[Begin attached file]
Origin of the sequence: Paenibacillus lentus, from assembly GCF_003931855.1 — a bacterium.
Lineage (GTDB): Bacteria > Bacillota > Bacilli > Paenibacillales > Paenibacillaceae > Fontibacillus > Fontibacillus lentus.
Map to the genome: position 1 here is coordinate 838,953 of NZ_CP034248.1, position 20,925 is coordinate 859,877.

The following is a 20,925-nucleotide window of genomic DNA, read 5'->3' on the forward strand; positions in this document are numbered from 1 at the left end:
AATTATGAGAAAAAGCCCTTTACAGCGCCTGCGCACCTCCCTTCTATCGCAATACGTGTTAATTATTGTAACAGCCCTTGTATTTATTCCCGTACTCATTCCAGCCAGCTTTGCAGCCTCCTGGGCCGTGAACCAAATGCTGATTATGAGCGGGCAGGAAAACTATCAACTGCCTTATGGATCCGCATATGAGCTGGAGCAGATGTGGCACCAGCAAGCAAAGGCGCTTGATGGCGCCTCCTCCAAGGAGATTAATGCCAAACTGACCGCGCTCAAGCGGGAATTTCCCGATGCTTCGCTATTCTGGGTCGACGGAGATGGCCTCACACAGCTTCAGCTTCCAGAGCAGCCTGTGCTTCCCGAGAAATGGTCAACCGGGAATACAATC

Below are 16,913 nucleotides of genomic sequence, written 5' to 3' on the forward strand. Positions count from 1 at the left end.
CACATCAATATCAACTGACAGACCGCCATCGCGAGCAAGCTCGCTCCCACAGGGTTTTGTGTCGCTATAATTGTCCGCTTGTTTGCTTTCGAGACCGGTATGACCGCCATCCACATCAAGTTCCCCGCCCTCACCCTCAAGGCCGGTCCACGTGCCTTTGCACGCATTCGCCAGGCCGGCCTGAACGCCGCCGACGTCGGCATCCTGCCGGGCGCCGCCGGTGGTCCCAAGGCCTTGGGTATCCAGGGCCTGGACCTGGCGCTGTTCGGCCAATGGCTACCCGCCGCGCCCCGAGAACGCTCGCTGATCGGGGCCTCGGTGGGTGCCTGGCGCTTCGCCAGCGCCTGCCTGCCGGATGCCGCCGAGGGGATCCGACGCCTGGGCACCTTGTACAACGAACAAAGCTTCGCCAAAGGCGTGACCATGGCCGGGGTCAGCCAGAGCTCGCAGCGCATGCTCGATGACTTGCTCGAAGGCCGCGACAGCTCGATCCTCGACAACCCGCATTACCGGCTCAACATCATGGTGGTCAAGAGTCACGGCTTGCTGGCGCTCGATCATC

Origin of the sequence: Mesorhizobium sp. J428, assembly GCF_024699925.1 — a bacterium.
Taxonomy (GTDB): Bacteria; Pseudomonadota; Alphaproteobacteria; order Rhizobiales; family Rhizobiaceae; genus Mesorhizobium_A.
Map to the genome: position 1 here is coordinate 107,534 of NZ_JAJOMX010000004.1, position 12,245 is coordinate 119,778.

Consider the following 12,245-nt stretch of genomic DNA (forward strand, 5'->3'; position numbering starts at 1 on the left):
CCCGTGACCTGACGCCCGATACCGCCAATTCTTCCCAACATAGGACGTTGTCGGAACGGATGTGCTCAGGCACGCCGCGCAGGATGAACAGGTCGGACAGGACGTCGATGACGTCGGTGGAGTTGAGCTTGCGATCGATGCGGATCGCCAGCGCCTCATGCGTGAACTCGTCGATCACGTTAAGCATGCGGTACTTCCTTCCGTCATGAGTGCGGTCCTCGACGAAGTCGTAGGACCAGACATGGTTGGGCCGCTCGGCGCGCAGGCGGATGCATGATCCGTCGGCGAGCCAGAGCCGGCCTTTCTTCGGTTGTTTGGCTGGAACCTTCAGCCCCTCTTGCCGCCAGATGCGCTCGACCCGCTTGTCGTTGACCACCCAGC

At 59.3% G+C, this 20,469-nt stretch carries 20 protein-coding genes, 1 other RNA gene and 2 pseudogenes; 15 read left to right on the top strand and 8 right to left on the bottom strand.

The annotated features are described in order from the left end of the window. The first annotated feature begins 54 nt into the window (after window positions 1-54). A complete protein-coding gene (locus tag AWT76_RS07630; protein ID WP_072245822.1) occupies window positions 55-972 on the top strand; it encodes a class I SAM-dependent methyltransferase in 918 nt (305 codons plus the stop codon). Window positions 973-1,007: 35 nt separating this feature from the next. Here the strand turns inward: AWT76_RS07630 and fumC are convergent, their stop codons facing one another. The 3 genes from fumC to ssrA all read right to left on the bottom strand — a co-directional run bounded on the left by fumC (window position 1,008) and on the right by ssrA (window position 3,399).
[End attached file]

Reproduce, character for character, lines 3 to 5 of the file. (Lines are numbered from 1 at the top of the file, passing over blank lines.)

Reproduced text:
Map to the genome: position 1 here is coordinate 838,953 of NZ_CP034248.1, position 20,925 is coordinate 859,877.

The following is a 20,925-nucleotide window of genomic DNA, read 5'->3' on the forward strand; positions in this document are numbered from 1 at the left end:
AATTATGAGAAAAAGCCCTTTACAGCGCCTGCGCACCTCCCTTCTATCGCAATACGTGTTAATTATTGTAACAGCCCTTGTATTTATTCCCGTACTCATTCCAGCCAGCTTTGCAGCCTCCTGGGCCGTGAACCAAATGCTGATTATGAGCGGGCAGGAAAACTATCAACTGCCTTATGGATCCGCATATGAGCTGGAGCAGATGTGGCACCAGCAAGCAAAGGCGCTTGATGGCGCCTCCTCCAAGGAGATTAATGCCAAACTGACCGCGCTCAAGCGGGAATTTCCCGATGCTTCGCTATTCTGGGTCGACGGAGATGGCCTCACACAGCTTCAGCTTCCAGAGCAGCCTGTGCTTCCCGAGAAATGGTCAACCGGGAATACAATC